First Indiana, now the Supreme Court trounces the Fourth Amendment

I first heard about this ruling from the Indiana State Supreme Court yesterday while driving to the office and I thought that my ears must be broken. But this evening I did some quick searching online to find several articles that made me feel better about my ears but worse about my country and my rights.

Indiana’s Supreme Court just ruled that police can basically enter Hoosier homes without a warrant, without justifiable cause, without – apparently – any regard whatsoever for the Fourth Amendment of the U.S. Constitution. You know, that’s the one where it says Americans have the right to be secure in homes and in their persons. In Indiana, however, that right was just watered down a bit, as three of five justices found police can, in fact, push into a person’s home if the situation warrants – and by warrants, it’s meant that if police feel it to be true.

And if that wasn’t bad enough I read:

Meanwhile, just today, U.S. Supreme Court justices ruled 8-1 that police can enter a home without a warrant if they smell what they believe is marijuana, knock and identify themselves, and then hear evidence – or at least what they think is evidence – being destroyed. In other words, one unfortunately timed flush, and police could be surrounding the bathroom.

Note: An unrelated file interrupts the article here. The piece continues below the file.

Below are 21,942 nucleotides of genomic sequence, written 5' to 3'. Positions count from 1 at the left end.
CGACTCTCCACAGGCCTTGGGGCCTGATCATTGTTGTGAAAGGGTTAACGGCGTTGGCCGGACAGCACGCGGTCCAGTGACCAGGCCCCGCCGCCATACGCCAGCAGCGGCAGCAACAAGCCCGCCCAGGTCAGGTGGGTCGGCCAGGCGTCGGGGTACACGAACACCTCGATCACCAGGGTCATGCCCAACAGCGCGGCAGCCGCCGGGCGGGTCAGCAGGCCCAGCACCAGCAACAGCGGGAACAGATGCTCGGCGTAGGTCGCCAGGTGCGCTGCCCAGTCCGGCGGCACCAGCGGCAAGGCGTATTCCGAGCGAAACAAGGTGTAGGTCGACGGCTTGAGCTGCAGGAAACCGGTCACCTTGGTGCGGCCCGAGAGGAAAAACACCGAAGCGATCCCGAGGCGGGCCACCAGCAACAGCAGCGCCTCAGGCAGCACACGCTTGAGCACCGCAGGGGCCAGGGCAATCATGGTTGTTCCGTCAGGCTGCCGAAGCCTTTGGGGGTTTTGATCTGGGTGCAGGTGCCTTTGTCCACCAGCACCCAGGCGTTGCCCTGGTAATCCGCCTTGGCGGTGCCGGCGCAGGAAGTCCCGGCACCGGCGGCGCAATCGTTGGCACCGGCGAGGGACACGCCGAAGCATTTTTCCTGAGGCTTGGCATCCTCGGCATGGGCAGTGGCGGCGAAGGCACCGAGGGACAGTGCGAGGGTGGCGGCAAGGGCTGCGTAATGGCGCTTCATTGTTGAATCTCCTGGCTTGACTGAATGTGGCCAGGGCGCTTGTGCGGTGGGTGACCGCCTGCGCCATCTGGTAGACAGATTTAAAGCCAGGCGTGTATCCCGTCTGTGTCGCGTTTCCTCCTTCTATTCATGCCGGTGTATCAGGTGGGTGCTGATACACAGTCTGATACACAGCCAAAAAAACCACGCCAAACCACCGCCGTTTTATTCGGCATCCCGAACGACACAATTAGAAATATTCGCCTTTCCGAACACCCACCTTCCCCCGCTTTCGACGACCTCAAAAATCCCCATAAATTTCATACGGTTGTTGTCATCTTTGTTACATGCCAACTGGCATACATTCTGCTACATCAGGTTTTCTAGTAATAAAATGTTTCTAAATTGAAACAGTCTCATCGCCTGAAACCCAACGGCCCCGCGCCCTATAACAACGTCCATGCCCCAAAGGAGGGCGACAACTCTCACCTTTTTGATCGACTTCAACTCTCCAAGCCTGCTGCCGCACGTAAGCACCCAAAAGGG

Justice Ruth Ginsburg dissented, saying that the ruling gives police the power to bypass an important provision of civil rights – that of a neutral judge deciding whether or not law enforcement has enough information and evidence to justifiably enter an individual’s home.

I don’t know what is going on, have the justices actually read the Constitution of the United States? The fourth amendment is not that difficult to understand:

The right of the people to be secure in their persons, houses, papers, and effects, against unreasonable searches and seizures, shall not be violated, and no Warrants shall issue, but upon probable cause, supported by Oath or affirmation, and particularly describing the place to be searched, and the persons or things to be seized.

Pretty soon the police will just come into your house, kick back, eat your food, drink you drinks and watch your TV. With a court making these types of rulings, I just feel all free all over. Don’t you?

Read more at the Washington Examiner:

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